World leaders plan crackdown on Somali pirates

As David Cameron hosts summit to tackle threat to trade on the Indian Ocean, Britain is accused of soft-pedalling the issue

Special courtrooms in the Seychelles and Mauritius and purpose-built "pirate prisons" are among measures to be outlined this week as world leaders gather to plan a crackdown on Somali pirates.

David Cameron and other world leaders are expected to announce the moves at a meeting in London on Thursday. The aim of the gathering will be to hammer out a plan to improve stability in Somalia, which for more than 20 years has been lawless and beset by pirate gangs, rival clan militias and Islamist terrorists.

Drastic action is needed: more than 4,000 Somali pirates have been captured and released since 1999, nearly five times the number that have been successfully prosecuted. Not a single convicted pirate has completed their sentence.

Britain will work alongside UN officials looking at a range of measures, including transferring pirates to the Seychelles and Mauritius for trial under international law, and pouring money into internationally managed prisons in Puntland, to the north-east, and Somaliland, in the north. Delegates will also consider bringing captured pirates to the UK for prosecution.

Peter Cook, founder of the Security Association for the Maritime Industry, said: "Having internationally certified prisons in Somaliland and Puntland ensures that pirates stay within Somalia and is ultimately more constructive than someone disappearing into a Western country. It will build rather than destroy confidence in the regions, and ensures that there is a rule of law that sets a precedent. Eventually it could work its way down the coast."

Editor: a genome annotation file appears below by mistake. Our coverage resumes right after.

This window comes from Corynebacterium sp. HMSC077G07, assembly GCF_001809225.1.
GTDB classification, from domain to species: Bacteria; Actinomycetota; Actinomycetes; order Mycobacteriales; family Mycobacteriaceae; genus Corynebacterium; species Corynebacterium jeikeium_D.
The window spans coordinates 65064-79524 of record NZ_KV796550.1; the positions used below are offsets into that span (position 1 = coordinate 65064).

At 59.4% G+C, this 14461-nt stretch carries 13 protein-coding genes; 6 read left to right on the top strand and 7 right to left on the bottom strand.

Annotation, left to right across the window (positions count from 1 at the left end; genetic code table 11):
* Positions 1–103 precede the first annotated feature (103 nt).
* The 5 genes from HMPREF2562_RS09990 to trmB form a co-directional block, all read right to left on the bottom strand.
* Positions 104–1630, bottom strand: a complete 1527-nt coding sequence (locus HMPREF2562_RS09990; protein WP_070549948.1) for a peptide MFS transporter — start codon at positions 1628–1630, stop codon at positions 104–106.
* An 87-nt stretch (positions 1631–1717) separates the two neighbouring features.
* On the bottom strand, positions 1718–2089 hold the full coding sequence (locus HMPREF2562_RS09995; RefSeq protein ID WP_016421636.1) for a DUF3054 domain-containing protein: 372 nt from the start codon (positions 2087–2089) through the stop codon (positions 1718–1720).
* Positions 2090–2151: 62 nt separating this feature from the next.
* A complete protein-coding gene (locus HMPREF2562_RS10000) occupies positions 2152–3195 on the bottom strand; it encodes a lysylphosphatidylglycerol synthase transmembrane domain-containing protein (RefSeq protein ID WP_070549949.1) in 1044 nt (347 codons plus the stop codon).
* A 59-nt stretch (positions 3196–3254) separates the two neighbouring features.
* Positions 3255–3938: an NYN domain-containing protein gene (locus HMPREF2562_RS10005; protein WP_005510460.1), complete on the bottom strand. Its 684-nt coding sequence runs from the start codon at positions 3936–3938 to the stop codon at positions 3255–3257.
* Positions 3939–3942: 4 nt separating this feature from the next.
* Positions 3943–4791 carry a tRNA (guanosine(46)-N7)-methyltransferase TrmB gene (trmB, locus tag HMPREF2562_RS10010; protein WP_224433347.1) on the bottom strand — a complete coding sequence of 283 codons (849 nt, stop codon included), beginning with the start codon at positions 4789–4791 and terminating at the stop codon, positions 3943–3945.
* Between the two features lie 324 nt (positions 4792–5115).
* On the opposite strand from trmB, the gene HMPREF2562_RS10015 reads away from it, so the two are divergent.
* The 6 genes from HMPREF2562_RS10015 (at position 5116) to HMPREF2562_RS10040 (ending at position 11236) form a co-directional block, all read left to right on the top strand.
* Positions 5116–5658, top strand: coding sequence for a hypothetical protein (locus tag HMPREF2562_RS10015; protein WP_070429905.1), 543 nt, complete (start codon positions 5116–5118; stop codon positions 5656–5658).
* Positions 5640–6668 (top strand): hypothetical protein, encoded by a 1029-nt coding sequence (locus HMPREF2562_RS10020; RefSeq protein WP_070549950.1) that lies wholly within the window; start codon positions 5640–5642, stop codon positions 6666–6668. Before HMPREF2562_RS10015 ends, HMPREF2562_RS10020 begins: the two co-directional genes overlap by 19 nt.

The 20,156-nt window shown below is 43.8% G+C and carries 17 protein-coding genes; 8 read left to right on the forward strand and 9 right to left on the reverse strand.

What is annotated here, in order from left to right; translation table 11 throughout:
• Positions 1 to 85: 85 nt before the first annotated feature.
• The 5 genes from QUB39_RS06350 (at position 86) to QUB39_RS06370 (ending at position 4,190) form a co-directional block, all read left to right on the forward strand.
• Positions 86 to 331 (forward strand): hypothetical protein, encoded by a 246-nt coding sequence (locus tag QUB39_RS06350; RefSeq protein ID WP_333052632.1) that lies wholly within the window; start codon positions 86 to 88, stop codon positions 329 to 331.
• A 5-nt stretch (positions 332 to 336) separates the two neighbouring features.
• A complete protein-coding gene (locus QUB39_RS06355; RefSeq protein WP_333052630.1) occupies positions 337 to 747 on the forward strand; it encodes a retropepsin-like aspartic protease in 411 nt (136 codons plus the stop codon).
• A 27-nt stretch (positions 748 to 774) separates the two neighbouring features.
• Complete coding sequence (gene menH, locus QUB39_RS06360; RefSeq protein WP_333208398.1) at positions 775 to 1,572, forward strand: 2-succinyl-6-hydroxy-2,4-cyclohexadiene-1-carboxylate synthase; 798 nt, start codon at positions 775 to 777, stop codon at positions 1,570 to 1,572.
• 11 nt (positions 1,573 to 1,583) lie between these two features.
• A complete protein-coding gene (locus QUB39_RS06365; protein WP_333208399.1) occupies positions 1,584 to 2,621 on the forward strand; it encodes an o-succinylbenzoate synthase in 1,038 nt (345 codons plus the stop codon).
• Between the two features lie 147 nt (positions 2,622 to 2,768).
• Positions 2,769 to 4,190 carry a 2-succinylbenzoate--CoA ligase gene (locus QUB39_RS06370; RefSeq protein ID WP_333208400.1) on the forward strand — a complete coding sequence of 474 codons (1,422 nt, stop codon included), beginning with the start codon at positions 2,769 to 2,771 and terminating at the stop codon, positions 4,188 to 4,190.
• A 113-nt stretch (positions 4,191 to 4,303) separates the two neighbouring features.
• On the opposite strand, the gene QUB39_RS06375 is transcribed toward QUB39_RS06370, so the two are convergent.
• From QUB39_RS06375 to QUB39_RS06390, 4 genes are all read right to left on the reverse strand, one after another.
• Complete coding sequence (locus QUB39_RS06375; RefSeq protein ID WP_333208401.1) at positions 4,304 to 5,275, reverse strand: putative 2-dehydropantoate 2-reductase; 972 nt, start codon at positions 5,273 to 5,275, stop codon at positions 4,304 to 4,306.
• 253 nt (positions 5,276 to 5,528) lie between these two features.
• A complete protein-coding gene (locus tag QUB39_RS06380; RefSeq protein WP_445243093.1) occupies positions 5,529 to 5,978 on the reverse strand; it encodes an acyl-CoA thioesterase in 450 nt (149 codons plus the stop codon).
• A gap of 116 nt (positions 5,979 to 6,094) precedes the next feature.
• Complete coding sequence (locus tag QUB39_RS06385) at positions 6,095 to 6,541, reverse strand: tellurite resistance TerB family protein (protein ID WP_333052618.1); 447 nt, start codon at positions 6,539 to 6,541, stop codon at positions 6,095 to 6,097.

Seafarers and shipping operators are increasingly angry that more has not been done to curb piracy in the Indian Ocean. Attacks rose to a record 237 in 2011, with ransoms worth £100m paid to release 31 hijacked vessels, according to a One Earth Future Foundation report released last week.

The UK remains one of the few Western nations not to have prosecuted a single pirate in the past three years, despite the taking of British hostages such as Paul and Rachel Chandler, who were kidnapped by Somalis for 13 months, and Judith Tebbutt, who was kidnapped from a Kenyan beach resort last September after her husband was shot. She has not been seen since.

Critics say the British approach is in stark contrast to that of the US, which has deployed special forces and drones for assassination missions. "No other country greets piracy with such a culture of silence," a senior security source said last night. "The UK's current deterrent amounts to nothing. Getting captured means, in most cases, losing your weapons and being taken back to Somalia and left on a beach."

But protests are being planned by campaigners who accuse the London Somalia Conference of having little to do with piracy or terrorism and instead being an attempt by Britain to secure its economic interests in the oil-rich and strategically important Horn of Africa.

Tom Donnelly, conflict and security adviser for Saferworld, an international think tank, said: "Security is the bedrock of progress in Somalia, but lasting security isn't going to come just from military intervention, special courts to try pirates, or training Somali police in counter-terrorism tactics. It will come from helping to reconcile Somalia's many local-level conflicts, so that ordinary Somalis themselves feel safer."

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